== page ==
Recovery from Media Failure
Media failure is a failure that occurs when a file, portion of a file, or a disk either cannot be read from or cannot be written to because it is damaged or missing. For example, this can happen if one or more datafiles are erased accidentally or lost due to a disk head crash.
Recovery from a media failure can take two forms, depending on the archiving mode in which the database is operated:
Recovery from a media failure, no matter what form, always recovers the entire database to a transaction-consistent state before the media failure. It is not logical or possible to recover a part of a database (such as a tablespace) to one point in time, and recover (or leave untouched) another part of a database to a different point in time; otherwise, the database would not be in a transaction-consistent state with respect to itself.
The following sections describe the different types of media recovery available if a database is operated in ARCHIVELOG mode: complete media recovery and incomplete media recovery.
Read-Only Tablespaces and Media Recovery
Normal media recovery does not check the read-only status of a datafile. When you perform media recovery of a tablespace that was once read-only, you have three possible options, depending upon when the tablespace was made read-only and when you performed the most recent backup. These scenarios are illustrated in Figure 24 - 3.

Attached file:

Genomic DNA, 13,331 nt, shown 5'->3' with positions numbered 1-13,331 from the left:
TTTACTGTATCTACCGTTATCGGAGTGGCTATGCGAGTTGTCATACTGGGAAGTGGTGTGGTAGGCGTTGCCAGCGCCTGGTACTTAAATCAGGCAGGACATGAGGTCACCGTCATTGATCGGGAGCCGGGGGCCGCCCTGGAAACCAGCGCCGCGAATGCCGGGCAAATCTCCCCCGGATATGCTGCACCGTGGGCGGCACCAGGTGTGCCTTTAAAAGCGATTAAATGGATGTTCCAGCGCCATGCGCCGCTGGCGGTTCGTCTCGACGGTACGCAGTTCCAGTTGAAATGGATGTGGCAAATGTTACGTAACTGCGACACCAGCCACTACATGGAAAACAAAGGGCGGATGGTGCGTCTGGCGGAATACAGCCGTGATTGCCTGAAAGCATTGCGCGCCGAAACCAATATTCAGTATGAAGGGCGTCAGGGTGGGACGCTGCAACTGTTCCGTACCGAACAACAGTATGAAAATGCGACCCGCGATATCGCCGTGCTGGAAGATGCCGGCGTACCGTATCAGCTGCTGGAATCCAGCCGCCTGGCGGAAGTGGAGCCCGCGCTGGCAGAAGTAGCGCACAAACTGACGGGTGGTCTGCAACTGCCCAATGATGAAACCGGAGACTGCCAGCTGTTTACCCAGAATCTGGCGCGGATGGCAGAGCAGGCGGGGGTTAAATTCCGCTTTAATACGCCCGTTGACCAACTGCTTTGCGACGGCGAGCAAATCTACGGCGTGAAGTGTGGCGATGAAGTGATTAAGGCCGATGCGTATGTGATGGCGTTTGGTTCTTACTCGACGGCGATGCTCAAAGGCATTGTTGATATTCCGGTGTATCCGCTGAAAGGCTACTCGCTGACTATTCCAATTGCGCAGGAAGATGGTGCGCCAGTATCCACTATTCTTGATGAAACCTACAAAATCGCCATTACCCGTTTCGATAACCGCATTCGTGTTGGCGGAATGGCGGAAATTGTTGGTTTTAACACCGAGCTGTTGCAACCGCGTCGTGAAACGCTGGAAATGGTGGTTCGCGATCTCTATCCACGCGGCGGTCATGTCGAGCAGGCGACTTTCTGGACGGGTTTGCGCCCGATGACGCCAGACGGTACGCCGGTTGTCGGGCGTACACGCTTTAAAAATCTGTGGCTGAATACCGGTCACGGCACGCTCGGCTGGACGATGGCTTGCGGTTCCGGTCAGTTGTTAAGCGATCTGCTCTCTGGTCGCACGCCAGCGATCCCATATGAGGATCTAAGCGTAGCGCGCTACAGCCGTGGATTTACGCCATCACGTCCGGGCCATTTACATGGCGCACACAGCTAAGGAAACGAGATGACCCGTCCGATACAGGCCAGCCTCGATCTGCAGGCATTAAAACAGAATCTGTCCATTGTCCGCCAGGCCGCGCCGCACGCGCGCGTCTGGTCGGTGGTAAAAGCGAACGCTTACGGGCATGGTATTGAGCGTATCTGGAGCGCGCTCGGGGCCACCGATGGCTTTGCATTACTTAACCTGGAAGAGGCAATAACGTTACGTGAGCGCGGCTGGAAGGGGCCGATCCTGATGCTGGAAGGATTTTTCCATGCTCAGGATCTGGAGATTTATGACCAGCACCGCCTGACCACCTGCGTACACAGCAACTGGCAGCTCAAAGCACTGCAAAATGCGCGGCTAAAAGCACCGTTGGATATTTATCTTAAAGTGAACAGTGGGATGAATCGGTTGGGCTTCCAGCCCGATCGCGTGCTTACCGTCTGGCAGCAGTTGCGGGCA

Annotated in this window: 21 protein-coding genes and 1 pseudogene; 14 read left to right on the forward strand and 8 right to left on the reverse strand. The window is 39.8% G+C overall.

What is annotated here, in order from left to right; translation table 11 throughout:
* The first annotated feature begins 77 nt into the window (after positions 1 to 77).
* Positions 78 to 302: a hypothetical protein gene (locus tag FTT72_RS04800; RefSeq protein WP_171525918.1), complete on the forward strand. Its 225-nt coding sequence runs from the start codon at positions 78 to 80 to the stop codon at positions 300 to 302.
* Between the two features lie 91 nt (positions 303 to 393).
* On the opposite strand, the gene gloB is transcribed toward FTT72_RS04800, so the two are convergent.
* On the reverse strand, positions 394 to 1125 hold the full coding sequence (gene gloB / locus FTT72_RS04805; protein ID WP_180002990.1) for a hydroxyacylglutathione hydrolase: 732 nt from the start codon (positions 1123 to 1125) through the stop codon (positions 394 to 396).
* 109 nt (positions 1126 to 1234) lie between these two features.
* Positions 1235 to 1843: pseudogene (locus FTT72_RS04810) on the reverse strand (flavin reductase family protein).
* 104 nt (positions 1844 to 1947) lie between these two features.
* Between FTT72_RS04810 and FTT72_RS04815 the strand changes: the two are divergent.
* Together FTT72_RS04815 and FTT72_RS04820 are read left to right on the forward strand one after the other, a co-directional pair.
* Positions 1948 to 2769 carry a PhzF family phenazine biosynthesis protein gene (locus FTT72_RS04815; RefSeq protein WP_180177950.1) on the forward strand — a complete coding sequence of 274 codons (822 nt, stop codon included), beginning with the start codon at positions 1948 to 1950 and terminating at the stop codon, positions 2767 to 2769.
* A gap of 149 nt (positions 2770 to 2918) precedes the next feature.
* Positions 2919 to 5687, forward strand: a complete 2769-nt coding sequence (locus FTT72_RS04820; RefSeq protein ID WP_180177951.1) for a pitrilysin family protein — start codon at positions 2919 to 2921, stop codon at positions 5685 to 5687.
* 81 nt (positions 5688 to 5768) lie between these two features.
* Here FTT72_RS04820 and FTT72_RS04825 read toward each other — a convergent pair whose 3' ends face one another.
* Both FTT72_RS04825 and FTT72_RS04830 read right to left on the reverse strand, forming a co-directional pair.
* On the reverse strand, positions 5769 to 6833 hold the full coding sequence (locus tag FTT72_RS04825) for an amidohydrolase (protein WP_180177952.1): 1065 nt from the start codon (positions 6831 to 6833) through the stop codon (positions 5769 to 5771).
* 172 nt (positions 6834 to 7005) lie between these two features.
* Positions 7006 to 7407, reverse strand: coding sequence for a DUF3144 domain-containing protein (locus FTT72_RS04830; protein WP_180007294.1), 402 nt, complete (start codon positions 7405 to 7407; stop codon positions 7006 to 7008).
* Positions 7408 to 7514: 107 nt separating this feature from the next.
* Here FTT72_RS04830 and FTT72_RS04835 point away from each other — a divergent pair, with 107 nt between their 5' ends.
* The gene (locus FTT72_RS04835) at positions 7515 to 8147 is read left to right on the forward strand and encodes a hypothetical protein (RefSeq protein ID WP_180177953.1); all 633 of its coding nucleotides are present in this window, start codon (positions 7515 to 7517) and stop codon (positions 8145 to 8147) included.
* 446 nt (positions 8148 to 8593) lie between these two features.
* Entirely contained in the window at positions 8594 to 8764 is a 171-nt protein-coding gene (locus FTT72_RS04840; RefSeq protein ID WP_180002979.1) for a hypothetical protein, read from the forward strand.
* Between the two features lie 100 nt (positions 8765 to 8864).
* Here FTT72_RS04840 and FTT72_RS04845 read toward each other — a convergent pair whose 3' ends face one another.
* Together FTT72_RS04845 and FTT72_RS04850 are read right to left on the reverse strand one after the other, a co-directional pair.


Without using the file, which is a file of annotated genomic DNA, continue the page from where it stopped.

Figure 24 - 3. Type of Media Recovery
The tablespace being recovered is read-only, and was read-only when the last backup occurred. In this case, you can simply restore the tablespace from the backup. There is no need to apply any redo information.
The tablespace being recovered is writeable, but was read-only when the last backup occurred. In this case, you would need to restore the tablespace from the backup and apply the redo information from the point of time when the tablespace was made writeable.
The tablespace being recovered is read-only, but was writeable when the last backup occurred. Because you should always backup a tablespace after making it read-only, you should not experience this situation. However, if this does occur, you must restore the tablespace from the backup and recover up to the time that the tablespace was made read-only.
Unlike writeable datafiles, read-only datafiles are not taken offline automatically if a media failure occurs. If you experience a media failure that affects only a portion of your datafiles, you should take these datafiles offline and follow the instructions in the Oracle7 Server Administrator's Guide for performing recovery of offline tablespaces in an open database.
Complete Media Recovery
Complete media recovery recovers all lost changes; no work is lost. Complete media recovery is possible only if all necessary redo logs (online and archived) are available.
Different types of complete media recovery are available, depending on the files that are damaged and the availability of the database that is required during recovery operations.
Closed Database Recovery
Complete media recovery of all or individual damaged datafiles can proceed while a database is mounted but closed and completely unavailable for normal use. Closed database recovery is used in the following situations:
- The database does not have to be open (in other words, the undamaged portions of the database do not have to be available for use).